[Fixed]-Django south: changing field type in data migration


The correct way to do it would be to break this into three migrations:

  1. A first schema migration to add the new IntegerField field.
  2. Followed by a data migration to convert the data originating from the CharField to the IntegerField
  3. And a final schema migration to remove the now unused CharField.

A fourth one might be required if you want your newly added IntegerField to have the same name as the to-be-removed CharField.

Given a project state where the IntegerField is not yet added to you model file you should proceed by following these steps:

  1. Add the IntegerField to you model.
  2. Create a schema migration for the application containing your model. You might need to specify a default value for your newly added field here if it’s not null.
  3. Create a data migration (using datamigration) for the application containing your model. In the forwards() method of the newly created DataMigration class write down your logic to convert your data. Try to use the update manager method instead of iterating overt all your database row if possible. If you declare your conversion logic using a dict (say {'L': 1, ...}) it should be pretty easy to also implement backwards() at this time, given the operation is invertible. It’s also a good exercise to make sure you’ve not overlooked an edged case in forwards() — it helped me quite a few times in the past.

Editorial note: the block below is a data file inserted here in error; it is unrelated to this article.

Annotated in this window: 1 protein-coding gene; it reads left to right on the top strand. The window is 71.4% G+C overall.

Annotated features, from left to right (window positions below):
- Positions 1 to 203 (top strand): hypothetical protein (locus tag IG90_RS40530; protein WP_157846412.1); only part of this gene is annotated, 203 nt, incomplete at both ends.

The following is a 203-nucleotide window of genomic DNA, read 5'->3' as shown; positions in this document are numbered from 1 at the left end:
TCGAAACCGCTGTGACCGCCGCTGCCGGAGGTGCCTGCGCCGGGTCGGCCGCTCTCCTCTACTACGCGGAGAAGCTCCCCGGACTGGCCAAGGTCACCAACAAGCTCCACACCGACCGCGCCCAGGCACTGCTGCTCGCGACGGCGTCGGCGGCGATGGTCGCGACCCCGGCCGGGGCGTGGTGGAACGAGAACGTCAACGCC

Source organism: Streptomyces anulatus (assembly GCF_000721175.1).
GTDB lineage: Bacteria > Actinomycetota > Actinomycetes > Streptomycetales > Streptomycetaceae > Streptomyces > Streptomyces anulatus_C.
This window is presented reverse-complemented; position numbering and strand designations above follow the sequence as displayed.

4. Remove the CharField from your model.
  5. Create a schema migration for the application containing your model in order to DROP the now unused column.

The fact that you broke this operation into three migrations instead of writing down your whole logic in a blank template have a couple advantages:

  1. Auto-generated DDL operations: The ADD/DROP logic have been automatically generated by South and you don’t have to worry about introducing a typo in a database column.
  2. Completely reversible operation: Given you’ve taken the time to implement DataMigration.backwards() for the conversion step you should be able to completely reverse the whole operation. This can be handy for testing purpose, if you need to rollback to a previous revision of your code and as safe net when updating a production code base.
  3. Atomicity of operations: The fact that each operation is isolated and run in it’s own transaction won’t leave you in an inconsistent state between your database and your South migration. For example, if all operations were performed in a single migration (in the same forwards() method in this case) and an exception was raised during the data migration step (say a KeyError because of an unhandled value in your conversion dict). If you’re using a ORDBMS that doesn’t support transactional schema alteration you wouldn’t be able to re-run you migration immediately after fixing the data-migration part, you’d have to manually drop the newly added IntegerField column yourself. Again, that’s the kind of thing you don’t want to deal with when migrating a production database.
  4. Ability to perform a dry-run: Also quite handy when migrating a production database.


for the same situation me followed just 3 steps .

1) changed file type from CharField to IntegerField,

2) ALTER TABLE the_table ALTER COLUMN col_name TYPE integer USING (col_name::integer);

ALTER TABLE the_table ALTER COLUMN col_name TYPE integer USING (trim(col_name)::integer); # in case if you having whitespace in your Char or Text field. and if you having data’s in your table, which should be string of integer.

3) Now apply migration.

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